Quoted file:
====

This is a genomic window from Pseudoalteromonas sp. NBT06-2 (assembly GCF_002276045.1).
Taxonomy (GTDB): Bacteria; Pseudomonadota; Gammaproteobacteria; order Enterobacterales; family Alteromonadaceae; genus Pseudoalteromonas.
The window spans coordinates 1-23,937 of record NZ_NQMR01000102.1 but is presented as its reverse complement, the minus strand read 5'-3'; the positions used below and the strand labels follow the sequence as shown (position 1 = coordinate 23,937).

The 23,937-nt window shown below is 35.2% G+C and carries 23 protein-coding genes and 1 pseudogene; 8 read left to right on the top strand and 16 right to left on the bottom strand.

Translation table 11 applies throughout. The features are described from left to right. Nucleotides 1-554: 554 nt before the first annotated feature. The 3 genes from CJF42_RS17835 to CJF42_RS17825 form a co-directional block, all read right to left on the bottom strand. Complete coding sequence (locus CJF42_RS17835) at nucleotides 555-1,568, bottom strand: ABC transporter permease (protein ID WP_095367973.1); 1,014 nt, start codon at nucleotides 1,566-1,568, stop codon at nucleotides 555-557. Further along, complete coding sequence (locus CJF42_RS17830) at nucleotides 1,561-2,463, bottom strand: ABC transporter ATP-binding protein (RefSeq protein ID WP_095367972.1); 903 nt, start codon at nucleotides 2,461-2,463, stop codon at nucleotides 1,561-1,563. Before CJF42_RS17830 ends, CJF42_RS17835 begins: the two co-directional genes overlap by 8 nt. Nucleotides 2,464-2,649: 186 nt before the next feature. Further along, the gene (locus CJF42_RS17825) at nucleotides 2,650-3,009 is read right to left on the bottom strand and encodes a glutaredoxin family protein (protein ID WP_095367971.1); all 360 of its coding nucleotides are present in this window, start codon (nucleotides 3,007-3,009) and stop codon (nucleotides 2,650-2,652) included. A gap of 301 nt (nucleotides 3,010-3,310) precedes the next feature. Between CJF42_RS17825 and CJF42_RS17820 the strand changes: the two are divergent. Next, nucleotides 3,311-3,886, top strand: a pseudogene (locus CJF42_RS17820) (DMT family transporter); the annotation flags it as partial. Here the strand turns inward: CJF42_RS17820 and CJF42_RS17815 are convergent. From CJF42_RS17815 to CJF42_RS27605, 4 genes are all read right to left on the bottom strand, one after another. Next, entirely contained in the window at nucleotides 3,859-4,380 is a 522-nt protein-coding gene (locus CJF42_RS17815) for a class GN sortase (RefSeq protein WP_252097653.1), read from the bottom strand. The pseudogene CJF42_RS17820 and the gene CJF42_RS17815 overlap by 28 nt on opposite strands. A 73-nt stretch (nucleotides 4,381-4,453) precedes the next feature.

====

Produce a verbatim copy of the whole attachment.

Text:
This is a genomic window from Pseudoalteromonas sp. NBT06-2 (assembly GCF_002276045.1).
Taxonomy (GTDB): Bacteria; Pseudomonadota; Gammaproteobacteria; order Enterobacterales; family Alteromonadaceae; genus Pseudoalteromonas.
The window spans coordinates 1-23,937 of record NZ_NQMR01000102.1 but is presented as its reverse complement, the minus strand read 5'-3'; the positions used below and the strand labels follow the sequence as shown (position 1 = coordinate 23,937).

The 23,937-nt window shown below is 35.2% G+C and carries 23 protein-coding genes and 1 pseudogene; 8 read left to right on the top strand and 16 right to left on the bottom strand.

Translation table 11 applies throughout. The features are described from left to right. Nucleotides 1-554: 554 nt before the first annotated feature. The 3 genes from CJF42_RS17835 to CJF42_RS17825 form a co-directional block, all read right to left on the bottom strand. Complete coding sequence (locus CJF42_RS17835) at nucleotides 555-1,568, bottom strand: ABC transporter permease (protein ID WP_095367973.1); 1,014 nt, start codon at nucleotides 1,566-1,568, stop codon at nucleotides 555-557. Further along, complete coding sequence (locus CJF42_RS17830) at nucleotides 1,561-2,463, bottom strand: ABC transporter ATP-binding protein (RefSeq protein ID WP_095367972.1); 903 nt, start codon at nucleotides 2,461-2,463, stop codon at nucleotides 1,561-1,563. Before CJF42_RS17830 ends, CJF42_RS17835 begins: the two co-directional genes overlap by 8 nt. Nucleotides 2,464-2,649: 186 nt before the next feature. Further along, the gene (locus CJF42_RS17825) at nucleotides 2,650-3,009 is read right to left on the bottom strand and encodes a glutaredoxin family protein (protein ID WP_095367971.1); all 360 of its coding nucleotides are present in this window, start codon (nucleotides 3,007-3,009) and stop codon (nucleotides 2,650-2,652) included. A gap of 301 nt (nucleotides 3,010-3,310) precedes the next feature. Between CJF42_RS17825 and CJF42_RS17820 the strand changes: the two are divergent. Next, nucleotides 3,311-3,886, top strand: a pseudogene (locus CJF42_RS17820) (DMT family transporter); the annotation flags it as partial. Here the strand turns inward: CJF42_RS17820 and CJF42_RS17815 are convergent. From CJF42_RS17815 to CJF42_RS27605, 4 genes are all read right to left on the bottom strand, one after another. Next, entirely contained in the window at nucleotides 3,859-4,380 is a 522-nt protein-coding gene (locus CJF42_RS17815) for a class GN sortase (RefSeq protein WP_252097653.1), read from the bottom strand. The pseudogene CJF42_RS17820 and the gene CJF42_RS17815 overlap by 28 nt on opposite strands. A 73-nt stretch (nucleotides 4,381-4,453) precedes the next feature.